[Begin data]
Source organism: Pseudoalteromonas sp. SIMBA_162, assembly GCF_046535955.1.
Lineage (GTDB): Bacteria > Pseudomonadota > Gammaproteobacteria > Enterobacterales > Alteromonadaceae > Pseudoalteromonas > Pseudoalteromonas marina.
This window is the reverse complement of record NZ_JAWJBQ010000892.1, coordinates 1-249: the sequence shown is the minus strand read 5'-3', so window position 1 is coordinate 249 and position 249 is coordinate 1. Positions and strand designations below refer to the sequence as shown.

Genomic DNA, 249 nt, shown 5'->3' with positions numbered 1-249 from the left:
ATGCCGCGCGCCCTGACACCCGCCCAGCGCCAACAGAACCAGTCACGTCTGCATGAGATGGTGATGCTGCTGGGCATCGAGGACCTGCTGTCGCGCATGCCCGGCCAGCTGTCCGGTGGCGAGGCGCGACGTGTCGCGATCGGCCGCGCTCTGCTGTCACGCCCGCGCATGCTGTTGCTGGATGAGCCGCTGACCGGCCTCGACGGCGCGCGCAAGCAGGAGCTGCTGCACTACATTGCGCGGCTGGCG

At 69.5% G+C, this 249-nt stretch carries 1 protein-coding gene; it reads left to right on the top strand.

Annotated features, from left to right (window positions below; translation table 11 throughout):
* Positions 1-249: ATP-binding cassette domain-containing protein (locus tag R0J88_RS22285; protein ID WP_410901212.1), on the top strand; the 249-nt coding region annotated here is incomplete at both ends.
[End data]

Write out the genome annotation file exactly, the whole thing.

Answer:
Source organism: Pseudoalteromonas sp. SIMBA_162, assembly GCF_046535955.1.
Lineage (GTDB): Bacteria > Pseudomonadota > Gammaproteobacteria > Enterobacterales > Alteromonadaceae > Pseudoalteromonas > Pseudoalteromonas marina.
This window is the reverse complement of record NZ_JAWJBQ010000892.1, coordinates 1-249: the sequence shown is the minus strand read 5'-3', so window position 1 is coordinate 249 and position 249 is coordinate 1. Positions and strand designations below refer to the sequence as shown.

Genomic DNA, 249 nt, shown 5'->3' with positions numbered 1-249 from the left:
ATGCCGCGCGCCCTGACACCCGCCCAGCGCCAACAGAACCAGTCACGTCTGCATGAGATGGTGATGCTGCTGGGCATCGAGGACCTGCTGTCGCGCATGCCCGGCCAGCTGTCCGGTGGCGAGGCGCGACGTGTCGCGATCGGCCGCGCTCTGCTGTCACGCCCGCGCATGCTGTTGCTGGATGAGCCGCTGACCGGCCTCGACGGCGCGCGCAAGCAGGAGCTGCTGCACTACATTGCGCGGCTGGCG

At 69.5% G+C, this 249-nt stretch carries 1 protein-coding gene; it reads left to right on the top strand.

Annotated features, from left to right (window positions below; translation table 11 throughout):
* Positions 1-249: ATP-binding cassette domain-containing protein (locus tag R0J88_RS22285; protein ID WP_410901212.1), on the top strand; the 249-nt coding region annotated here is incomplete at both ends.